The 1960’s and 70’s were filled with turbulent changes. The US was still reeling from containment and its domino policy, leading it to believe that it had the right to exercise influence in foreign affair. One foreign affair was known as Vietnam. The Vietnam War was the longest war in the nation’s history. This war, from both abroad and at home, drastically changed the society of America, socially, economically, and politically.
It caused for much anti-war sentiment and fueled the counter culture movement, it caused inflation and contributed to the stagflation, and brought down Johnson’s reputation and caused for several changes in legislation. While the Vietnam War raged on, other movements rose up, such as the Civil Rights movement and the counter culture movement. This war was also the first “TV war”, meaning that there was national coverage on the atrocities of the war overseas, including the bombing of innocent women and children.
This brought anger and sympathy from the public and brought up antiwar sentiment. The antiwar sentiment dropped the morale of the common soldier. James Morale describes the young men who were drafted as cattle off to slaughter (Doc F). It was not common for a soldier to flee the draft. The army had a high ratio of black and poor people. Martin Luther King Jr. , a leader of the civil rights movement, spoke out against this, asking why black people were fighting for rights that they themselves did not have (Doc C).
In the 70’s Black power arose, calling for Black Nationalism. Carmichael and Malcolm X were contemptuous against whites and white superiority, sometimes advocating violence when necessary. In the midst of this was the counter culture movement. The counter culture movement was about free love, experimenting on drugs, and both anti-establishment and anti-war. An epitome of the counter culture movement was the song, “I-Feel-Like-I’m-Fixin’-To-Die”. It mocked the Vietnam War for its pointlessness, all the dying for nothing, and the way it sucked up the government funds.
These three movements, the civil rights movement, the Black Power movement, and the counter culture movement, were very different in their essence, but they all had one similarity. They disparaged the Vietnam War. The Vietnam War put a strain on America’s economy. Kennedy and Johnson’s policy was of gradual escalation. Unfortunately, this caused for increasing investment in the war. Johnson tried to approach these problems with programs such as Medicare and Medicaid, as a part of a larger plan called the Great Society. It was a “war against poverty”.
However, as the war raged on, more and more money and lives went into Vietnam, and the ‘Great Society’ was not a priority. Many people such as George McGovern criticized the massive deficit spending on the war (Doc H). This eventually turned into both an economic recession and inflation, which became known as ‘stagflation’ (stagnation and inflation). Nixon, the president succeeding Johnson, would attempt to alleviate the situation by freezing prices and wages temporarily. In the aftermath, many people have realized that the way we approached Vietnam was not right.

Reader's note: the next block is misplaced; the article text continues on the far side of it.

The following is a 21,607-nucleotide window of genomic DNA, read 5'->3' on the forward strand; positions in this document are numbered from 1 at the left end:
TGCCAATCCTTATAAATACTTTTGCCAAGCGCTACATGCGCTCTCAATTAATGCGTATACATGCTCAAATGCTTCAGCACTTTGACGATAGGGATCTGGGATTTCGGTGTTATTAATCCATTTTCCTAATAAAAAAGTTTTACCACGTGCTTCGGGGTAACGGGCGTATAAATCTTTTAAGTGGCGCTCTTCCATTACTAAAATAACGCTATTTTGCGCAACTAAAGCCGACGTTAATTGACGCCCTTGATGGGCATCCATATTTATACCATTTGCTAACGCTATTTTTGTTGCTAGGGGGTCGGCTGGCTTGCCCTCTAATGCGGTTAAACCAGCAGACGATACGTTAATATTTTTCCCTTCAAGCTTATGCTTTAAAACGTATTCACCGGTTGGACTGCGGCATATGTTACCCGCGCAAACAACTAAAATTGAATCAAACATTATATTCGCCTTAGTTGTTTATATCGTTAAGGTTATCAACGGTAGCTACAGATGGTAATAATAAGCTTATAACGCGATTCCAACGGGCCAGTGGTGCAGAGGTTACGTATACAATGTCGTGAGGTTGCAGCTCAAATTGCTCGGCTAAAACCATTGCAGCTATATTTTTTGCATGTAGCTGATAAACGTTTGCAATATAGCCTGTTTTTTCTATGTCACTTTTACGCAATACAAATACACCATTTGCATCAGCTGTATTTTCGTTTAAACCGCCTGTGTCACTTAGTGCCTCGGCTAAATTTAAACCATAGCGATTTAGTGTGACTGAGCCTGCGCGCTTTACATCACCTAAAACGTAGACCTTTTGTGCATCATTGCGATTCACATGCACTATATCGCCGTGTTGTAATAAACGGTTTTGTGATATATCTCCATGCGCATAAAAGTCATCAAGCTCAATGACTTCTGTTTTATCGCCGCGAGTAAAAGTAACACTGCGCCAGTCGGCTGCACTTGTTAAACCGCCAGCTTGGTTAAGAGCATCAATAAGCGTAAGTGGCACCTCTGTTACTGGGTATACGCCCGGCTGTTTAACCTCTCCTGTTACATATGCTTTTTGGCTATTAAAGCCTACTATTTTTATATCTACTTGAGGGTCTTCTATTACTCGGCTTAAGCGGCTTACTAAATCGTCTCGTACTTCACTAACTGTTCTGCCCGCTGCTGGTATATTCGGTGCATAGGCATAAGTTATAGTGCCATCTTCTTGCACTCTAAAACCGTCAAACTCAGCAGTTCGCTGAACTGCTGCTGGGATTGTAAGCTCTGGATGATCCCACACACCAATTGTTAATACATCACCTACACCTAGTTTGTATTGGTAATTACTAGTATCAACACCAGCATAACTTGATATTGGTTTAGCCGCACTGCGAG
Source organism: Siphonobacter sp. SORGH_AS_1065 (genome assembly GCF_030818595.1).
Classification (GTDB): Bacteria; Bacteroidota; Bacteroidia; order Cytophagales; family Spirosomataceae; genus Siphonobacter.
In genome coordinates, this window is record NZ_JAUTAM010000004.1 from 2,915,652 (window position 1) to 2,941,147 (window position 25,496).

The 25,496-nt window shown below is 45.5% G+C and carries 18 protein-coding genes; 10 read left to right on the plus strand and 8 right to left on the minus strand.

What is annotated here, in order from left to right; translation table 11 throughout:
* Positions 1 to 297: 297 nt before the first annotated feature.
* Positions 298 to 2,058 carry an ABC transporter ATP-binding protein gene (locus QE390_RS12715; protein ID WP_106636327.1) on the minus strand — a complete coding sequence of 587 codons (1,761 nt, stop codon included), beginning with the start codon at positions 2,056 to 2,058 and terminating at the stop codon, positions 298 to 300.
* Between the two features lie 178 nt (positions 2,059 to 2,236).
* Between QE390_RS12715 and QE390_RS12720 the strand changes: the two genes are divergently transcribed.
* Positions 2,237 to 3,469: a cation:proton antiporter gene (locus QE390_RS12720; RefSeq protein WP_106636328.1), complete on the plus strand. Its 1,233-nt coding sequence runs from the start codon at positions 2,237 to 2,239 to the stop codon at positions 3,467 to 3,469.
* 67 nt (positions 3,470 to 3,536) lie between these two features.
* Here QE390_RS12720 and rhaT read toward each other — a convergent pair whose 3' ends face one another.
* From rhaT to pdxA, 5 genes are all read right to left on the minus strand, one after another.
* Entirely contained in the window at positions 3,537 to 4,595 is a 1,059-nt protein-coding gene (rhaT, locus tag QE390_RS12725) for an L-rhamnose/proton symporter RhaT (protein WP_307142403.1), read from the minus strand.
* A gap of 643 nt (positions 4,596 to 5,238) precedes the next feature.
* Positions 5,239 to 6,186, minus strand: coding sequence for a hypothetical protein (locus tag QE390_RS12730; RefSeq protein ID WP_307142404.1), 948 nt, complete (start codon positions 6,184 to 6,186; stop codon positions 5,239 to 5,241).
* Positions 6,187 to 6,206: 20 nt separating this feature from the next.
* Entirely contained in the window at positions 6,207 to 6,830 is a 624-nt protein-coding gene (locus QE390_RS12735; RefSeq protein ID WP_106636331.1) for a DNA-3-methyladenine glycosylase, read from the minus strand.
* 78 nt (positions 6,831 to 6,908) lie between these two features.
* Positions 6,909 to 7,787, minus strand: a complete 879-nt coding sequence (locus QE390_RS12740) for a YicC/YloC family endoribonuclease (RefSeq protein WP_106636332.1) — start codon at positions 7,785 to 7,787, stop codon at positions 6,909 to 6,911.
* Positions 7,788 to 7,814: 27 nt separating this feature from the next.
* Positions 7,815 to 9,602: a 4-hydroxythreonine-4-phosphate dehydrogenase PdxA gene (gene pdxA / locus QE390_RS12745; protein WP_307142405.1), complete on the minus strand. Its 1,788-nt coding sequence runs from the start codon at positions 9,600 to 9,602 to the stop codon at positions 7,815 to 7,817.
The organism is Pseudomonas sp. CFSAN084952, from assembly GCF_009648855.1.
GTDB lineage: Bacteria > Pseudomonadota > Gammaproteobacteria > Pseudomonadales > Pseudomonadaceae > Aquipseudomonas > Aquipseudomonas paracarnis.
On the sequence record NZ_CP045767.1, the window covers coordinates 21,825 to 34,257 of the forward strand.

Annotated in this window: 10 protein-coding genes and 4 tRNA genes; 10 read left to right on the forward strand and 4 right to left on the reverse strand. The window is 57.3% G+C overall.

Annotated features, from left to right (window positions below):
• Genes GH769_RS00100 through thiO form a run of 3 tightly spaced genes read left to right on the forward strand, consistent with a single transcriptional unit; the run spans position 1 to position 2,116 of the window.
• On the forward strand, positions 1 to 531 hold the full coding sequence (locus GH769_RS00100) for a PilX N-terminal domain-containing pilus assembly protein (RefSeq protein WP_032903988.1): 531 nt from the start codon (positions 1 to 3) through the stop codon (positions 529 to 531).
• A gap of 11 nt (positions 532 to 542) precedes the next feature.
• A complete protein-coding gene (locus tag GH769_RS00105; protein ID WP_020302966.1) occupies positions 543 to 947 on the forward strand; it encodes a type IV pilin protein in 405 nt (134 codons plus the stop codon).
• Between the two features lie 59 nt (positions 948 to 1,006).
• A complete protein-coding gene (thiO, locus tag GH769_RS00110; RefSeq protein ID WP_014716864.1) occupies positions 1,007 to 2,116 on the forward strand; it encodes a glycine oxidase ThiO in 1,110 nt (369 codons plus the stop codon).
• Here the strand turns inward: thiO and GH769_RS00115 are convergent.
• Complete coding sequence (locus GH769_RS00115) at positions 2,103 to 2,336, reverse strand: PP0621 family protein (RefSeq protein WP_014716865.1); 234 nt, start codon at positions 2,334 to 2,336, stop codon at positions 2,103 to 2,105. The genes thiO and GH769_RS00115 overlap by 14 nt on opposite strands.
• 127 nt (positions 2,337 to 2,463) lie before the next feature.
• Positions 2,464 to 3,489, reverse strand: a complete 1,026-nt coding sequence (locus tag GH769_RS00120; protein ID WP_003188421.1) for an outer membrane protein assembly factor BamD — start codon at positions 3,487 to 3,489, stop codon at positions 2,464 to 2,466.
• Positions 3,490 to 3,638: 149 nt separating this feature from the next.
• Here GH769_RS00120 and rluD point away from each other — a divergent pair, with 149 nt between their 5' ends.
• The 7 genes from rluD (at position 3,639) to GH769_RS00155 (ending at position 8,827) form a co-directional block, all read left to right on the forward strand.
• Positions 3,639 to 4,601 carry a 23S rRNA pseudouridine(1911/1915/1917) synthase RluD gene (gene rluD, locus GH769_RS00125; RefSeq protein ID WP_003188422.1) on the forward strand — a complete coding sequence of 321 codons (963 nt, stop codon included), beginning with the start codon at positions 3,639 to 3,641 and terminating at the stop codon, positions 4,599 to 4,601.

Robert F. Kennedy tells that the reason that there has not been yet a solution to Vietnam is not because of lack of manpower, but because the way we sought to alleviate the problem was by manpower. (Doc E). Politically, the Vietnam War was full of complications. The Vietnam War, itself started because of a culmination of many factors, including the political theory of the Domino Effect. The Domino effect was the theory that once a nation fell to communism, other nations around that nation would follow. It followed the theory of containment, “containing communism”.
This led to the Gulf of Tonkin Resolution, which was basically an unofficial declaration of war. It allowed the president to take any action he deemed worthy to repel aggression and armed attacks against the U. S (Doc A). Congress later realized their mistake in doing this and passed the War Powers Act in 1973. This limited the Gulf of Tonkin Resolution greatly because it required the president to report to Congress whenever he takes a military action within 48 hours of doing so (Doc I). The Tet Offensive was the turning point of the war.
It disillusioned the American people who thought that the war was going to be won easily and made many people angry and want to drop out, even without grace and honor. Antiwar protests increased and Johnson became even more unpopular. Although Johnson wanted to be remembered as the president who implemented all these reforms, such as the passing of the Civil Rights act and the Great Society, he is dragged down by the Vietnam War. The Vietnam War becomes what Johnson is remembered for and brings him down, like the cartoon on Doc D shows.
In the end, as Nixon states in Doc G while addressing the nation, the downfall of the Americans was not Vietnam. It was the Americans. The Vietnam War affected the nation politically, socially and economically. It was a hectic time period with many movements, reforms, and riots. It disillusioned the people and brought down such great figures such as Johnsons. The lesson that Americans learned from Vietnam is not all that clear, but many can agree that the effects of the Vietnam War were resounding in the U. S.